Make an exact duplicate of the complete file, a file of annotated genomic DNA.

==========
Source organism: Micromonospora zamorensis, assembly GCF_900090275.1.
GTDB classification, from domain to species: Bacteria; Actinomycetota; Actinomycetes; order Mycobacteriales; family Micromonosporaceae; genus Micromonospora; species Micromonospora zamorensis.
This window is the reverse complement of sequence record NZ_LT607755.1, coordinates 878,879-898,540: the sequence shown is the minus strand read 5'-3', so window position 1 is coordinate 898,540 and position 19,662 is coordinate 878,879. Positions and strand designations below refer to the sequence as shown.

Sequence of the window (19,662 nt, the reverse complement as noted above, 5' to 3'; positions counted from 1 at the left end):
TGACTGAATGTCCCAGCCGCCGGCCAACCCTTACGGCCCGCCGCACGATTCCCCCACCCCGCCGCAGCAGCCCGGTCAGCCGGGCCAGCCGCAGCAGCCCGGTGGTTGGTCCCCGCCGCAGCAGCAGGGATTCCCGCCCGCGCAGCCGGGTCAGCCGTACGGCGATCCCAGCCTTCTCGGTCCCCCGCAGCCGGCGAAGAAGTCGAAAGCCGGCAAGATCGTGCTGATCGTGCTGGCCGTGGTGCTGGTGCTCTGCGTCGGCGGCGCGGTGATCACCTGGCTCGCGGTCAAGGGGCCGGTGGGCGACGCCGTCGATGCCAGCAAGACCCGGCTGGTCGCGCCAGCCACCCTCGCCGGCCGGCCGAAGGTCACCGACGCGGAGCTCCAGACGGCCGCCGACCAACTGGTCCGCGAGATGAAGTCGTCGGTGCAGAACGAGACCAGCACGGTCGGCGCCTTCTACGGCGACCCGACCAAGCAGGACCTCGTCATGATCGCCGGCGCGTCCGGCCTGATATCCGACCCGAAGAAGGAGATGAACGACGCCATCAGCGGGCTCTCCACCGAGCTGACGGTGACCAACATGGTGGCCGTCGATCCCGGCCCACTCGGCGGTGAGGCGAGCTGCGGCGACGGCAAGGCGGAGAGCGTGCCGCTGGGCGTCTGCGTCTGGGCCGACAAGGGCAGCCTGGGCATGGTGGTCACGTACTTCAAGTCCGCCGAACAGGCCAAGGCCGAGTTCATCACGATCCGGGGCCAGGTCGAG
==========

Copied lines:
Source organism: Micromonospora zamorensis, assembly GCF_900090275.1.
GTDB classification, from domain to species: Bacteria; Actinomycetota; Actinomycetes; order Mycobacteriales; family Micromonosporaceae; genus Micromonospora; species Micromonospora zamorensis.
This window is the reverse complement of sequence record NZ_LT607755.1, coordinates 878,879-898,540: the sequence shown is the minus strand read 5'-3', so window position 1 is coordinate 898,540 and position 19,662 is coordinate 878,879. Positions and strand designations below refer to the sequence as shown.

Sequence of the window (19,662 nt, the reverse complement as noted above, 5' to 3'; positions counted from 1 at the left end):
TGACTGAATGTCCCAGCCGCCGGCCAACCCTTACGGCCCGCCGCACGATTCCCCCACCCCGCCGCAGCAGCCCGGTCAGCCGGGCCAGCCGCAGCAGCCCGGTGGTTGGTCCCCGCCGCAGCAGCAGGGATTCCCGCCCGCGCAGCCGGGTCAGCCGTACGGCGATCCCAGCCTTCTCGGTCCCCCGCAGCCGGCGAAGAAGTCGAAAGCCGGCAAGATCGTGCTGATCGTGCTGGCCGTGGTGCTGGTGCTCTGCGTCGGCGGCGCGGTGATCACCTGGCTCGCGGTCAAGGGGCCGGTGGGCGACGCCGTCGATGCCAGCAAGACCCGGCTGGTCGCGCCAGCCACCCTCGCCGGCCGGCCGAAGGTCACCGACGCGGAGCTCCAGACGGCCGCCGACCAACTGGTCCGCGAGATGAAGTCGTCGGTGCAGAACGAGACCAGCACGGTCGGCGCCTTCTACGGCGACCCGACCAAGCAGGACCTCGTCATGATCGCCGGCGCGTCCGGCCTGATATCCGACCCGAAGAAGGAGATGAACGACGCCATCAGCGGGCTCTCCACCGAGCTGACGGTGACCAACATGGTGGCCGTCGATCCCGGCCCACTCGGCGGTGAGGCGAGCTGCGGCGACGGCAAGGCGGAGAGCGTGCCGCTGGGCGTCTGCGTCTGGGCCGACAAGGGCAGCCTGGGCATGGTGGTCACGTACTTCAAGTCCGCCGAACAGGCCAAGGCCGAGTTCATCACGATCCGGGGCCAGGTCGAG